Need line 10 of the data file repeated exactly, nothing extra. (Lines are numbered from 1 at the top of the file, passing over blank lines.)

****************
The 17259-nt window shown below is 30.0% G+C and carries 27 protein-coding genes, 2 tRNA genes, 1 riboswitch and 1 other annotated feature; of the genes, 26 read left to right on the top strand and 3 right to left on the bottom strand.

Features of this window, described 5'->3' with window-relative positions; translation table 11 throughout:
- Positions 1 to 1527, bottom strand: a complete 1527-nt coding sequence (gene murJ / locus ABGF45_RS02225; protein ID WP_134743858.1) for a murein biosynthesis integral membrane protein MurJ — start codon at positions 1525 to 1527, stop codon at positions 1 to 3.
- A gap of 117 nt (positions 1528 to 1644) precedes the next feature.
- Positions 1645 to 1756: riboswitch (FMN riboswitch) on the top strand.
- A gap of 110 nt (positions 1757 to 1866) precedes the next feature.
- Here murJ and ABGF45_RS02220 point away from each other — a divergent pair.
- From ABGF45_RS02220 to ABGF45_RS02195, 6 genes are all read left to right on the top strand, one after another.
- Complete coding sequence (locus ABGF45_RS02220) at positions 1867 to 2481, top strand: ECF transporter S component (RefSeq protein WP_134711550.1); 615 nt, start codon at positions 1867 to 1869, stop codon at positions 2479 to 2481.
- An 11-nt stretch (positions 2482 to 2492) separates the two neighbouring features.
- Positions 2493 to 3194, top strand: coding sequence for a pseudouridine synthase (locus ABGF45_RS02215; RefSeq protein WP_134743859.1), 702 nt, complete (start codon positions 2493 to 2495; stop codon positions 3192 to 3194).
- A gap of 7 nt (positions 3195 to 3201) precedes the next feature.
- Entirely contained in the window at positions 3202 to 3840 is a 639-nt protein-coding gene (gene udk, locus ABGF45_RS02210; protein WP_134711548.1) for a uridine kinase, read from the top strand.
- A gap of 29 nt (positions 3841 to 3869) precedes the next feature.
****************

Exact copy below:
- An 11-nt stretch (positions 2482 to 2492) separates the two neighbouring features.